Writing a simple Compiler on my own - Revisit Queue and Parameter Checking (part 1) [C][Flex][Bison]

in utopian-io •  11 months ago 

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All the Code of the series can be found at the Github repository: https://github.com/drifter1/compiler


    Hello it's a me again @drifter1! Today we continue with my Compiler Series, a series where we implement a complete compiler for a simple C-like language by using the C-tools Flex and Bison. In this article we will visualize function calls, and how we use the Revisit Queue concept to solve the problem of knowing the return type and if the parameters are actually compatible with the parameter declaration, that happens much later on! The actual implementation will come in the next parts...

The topics that we will cover today are:

  1. Revisit Queue Concept
  2. Visualizing the Problem


    Actually you need to read and understand all the topics that I covered in the series as a whole, as these articles will give you access to knowledge about:
  • What Compiler Design is (mainly the steps)
  • For which exact Language the Compiler is build for (Tokens and Grammar)
  • How to use Flex and Bison
  • How to implement a lexer and parser for the language using those tools
  • What the Symbol Table is and how we implement it
  • How we combine Flex and Bison together
  • How we can pass information from the Lexer to the Parser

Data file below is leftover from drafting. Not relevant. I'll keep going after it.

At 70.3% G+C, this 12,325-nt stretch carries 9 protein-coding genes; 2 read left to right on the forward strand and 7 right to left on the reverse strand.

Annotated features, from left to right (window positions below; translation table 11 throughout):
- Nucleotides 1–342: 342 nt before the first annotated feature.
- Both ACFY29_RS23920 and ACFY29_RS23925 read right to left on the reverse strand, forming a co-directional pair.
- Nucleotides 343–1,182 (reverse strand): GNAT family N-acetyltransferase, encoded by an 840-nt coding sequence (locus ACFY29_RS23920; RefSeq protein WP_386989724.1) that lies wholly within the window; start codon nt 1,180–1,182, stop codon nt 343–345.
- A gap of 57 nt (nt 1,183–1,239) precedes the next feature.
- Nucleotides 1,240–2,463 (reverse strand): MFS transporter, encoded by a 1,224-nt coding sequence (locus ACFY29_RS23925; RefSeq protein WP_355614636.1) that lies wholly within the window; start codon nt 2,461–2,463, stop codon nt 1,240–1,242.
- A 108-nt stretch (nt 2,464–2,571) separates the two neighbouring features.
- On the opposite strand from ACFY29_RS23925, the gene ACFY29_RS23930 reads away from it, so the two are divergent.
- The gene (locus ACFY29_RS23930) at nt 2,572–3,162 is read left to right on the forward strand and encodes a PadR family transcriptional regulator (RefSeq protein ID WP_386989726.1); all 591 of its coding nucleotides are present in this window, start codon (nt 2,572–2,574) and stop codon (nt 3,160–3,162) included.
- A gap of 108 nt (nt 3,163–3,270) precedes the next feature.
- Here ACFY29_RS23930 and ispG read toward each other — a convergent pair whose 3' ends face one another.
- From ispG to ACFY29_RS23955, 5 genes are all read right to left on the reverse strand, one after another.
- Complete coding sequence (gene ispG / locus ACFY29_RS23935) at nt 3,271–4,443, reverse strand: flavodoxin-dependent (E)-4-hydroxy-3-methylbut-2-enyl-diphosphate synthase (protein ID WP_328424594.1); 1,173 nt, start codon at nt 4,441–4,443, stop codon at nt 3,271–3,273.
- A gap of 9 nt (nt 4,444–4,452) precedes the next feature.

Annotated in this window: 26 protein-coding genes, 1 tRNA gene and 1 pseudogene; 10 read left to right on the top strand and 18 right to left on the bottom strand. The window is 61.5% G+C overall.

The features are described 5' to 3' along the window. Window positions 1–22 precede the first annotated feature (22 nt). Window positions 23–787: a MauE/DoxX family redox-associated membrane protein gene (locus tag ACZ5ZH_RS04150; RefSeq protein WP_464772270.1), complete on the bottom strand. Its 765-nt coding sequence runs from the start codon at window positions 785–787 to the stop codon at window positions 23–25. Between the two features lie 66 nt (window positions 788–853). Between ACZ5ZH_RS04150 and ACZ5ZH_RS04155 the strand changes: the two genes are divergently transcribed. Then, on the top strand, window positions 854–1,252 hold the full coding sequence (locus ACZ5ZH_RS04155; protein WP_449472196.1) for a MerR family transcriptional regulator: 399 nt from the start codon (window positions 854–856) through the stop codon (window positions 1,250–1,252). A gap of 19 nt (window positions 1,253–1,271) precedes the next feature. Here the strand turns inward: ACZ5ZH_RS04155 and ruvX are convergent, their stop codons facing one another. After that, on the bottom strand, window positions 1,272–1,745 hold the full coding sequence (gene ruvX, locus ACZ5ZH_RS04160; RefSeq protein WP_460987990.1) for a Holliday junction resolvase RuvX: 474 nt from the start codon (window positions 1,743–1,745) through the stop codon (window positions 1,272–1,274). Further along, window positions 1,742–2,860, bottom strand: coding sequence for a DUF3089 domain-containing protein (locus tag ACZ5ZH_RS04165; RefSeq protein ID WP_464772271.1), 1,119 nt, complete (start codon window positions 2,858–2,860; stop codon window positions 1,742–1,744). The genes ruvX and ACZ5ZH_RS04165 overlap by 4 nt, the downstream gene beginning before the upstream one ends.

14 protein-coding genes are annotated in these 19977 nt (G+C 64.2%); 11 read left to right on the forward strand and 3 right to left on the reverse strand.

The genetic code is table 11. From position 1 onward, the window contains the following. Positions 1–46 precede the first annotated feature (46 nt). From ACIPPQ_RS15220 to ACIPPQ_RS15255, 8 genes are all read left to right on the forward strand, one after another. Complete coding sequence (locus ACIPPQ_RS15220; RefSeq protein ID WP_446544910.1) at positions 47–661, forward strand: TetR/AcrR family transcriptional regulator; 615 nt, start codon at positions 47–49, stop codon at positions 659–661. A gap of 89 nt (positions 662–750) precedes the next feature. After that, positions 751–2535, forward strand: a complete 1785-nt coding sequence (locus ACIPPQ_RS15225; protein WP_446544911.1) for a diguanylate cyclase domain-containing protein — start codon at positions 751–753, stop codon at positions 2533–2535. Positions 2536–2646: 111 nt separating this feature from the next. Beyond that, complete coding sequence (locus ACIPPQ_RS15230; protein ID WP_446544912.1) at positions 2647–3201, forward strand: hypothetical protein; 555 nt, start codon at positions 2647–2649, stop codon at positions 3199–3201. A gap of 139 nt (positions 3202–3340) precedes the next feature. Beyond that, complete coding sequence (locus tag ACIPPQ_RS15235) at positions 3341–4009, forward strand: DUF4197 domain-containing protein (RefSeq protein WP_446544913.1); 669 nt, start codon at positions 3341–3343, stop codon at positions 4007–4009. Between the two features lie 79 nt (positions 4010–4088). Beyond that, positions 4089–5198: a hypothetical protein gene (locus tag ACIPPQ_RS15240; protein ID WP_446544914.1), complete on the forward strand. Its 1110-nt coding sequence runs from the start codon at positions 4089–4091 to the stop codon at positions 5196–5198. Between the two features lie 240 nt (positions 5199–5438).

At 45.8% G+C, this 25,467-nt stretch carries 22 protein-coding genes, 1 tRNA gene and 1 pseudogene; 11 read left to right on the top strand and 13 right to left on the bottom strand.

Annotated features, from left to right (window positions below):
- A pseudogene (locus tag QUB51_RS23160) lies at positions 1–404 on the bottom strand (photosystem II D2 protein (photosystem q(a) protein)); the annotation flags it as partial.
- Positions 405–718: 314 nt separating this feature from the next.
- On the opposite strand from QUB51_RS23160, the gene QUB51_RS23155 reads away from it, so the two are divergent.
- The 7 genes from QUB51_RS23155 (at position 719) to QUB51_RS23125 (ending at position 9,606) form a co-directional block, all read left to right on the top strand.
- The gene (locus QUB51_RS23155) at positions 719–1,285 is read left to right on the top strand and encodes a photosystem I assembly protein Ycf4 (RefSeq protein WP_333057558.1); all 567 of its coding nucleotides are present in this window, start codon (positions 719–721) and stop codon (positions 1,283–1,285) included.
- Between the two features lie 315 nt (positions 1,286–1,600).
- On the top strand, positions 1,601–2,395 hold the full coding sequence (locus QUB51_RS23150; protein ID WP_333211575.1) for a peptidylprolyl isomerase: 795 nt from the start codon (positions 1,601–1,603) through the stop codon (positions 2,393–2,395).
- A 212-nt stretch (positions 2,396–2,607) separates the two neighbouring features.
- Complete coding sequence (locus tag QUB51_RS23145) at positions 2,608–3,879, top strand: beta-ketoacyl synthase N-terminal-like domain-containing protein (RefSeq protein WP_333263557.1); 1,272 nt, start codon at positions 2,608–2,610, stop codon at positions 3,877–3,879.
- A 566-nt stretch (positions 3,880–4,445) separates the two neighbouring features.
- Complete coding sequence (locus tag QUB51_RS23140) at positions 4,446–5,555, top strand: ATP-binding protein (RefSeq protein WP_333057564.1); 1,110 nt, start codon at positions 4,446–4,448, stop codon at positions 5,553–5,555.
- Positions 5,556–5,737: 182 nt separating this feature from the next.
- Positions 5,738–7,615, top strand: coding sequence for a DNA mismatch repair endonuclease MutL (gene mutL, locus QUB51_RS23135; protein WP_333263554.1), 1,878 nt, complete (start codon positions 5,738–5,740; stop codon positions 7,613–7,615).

• How we define operator priorities, precedencies and associativity
  • What Semantic Analysis is (Attributes, SDT etc.)
  • How we do the so called "Scope Resolution"
  • How we declare types and check the type inter-compatibility for different cases, including function parameters
  • How we check function calls later on using a "Revisit queue", as function declarations mostly happen after functions get used (in our Language)
  • Intermediate Code Representations, including AST's
  • How we implement an AST (structure and management)
  • Action Rules for AST nodes and more


Talking about the series in general this series can be rated:
  • Intermediate to Advanced
Today's topic(s) can be rated:
  • Medium
So, without further ado, let's now finally start with the actual Tutorial...

Actual Tutorial Content

Revisit Queue Concept

    One of the most difficult aspects of the language that we are trying to implement a compiler for is that we are allowed to declare the functions after using them in function calls! In the actual C language you have to declare the function before-hand, and you can define the actual code of the function later on. So, how should we check different kinds of semantics later on? Well, in the function semantics articles, I talked about a concept called "revisit queue". This concept is all about adding elements that should be revisited later on to a queue (or list), and revisiting the queue right after the information that was needed is accessible.

In functions, the topics that need to be revisited are:
  • parameter compatibility checking
  • return datatype for assignment statements

What we want to cover right now is the parameter check!

Visualizing the Problem

    After this "recap" of the revisit queue concept, let's now get into a visualization! Functions are described by identifiers (IDs) and so stored inside of a symbol table entry. A function call is one of statement types (when returning void) and can also be used as a part of a larger or smaller expression (when used in assignments). But, either way a function call will occur inside of the statements and maybe even inside of the function declarations part. The function declarations are the final part of each program. In general, we can say that a program looks like this: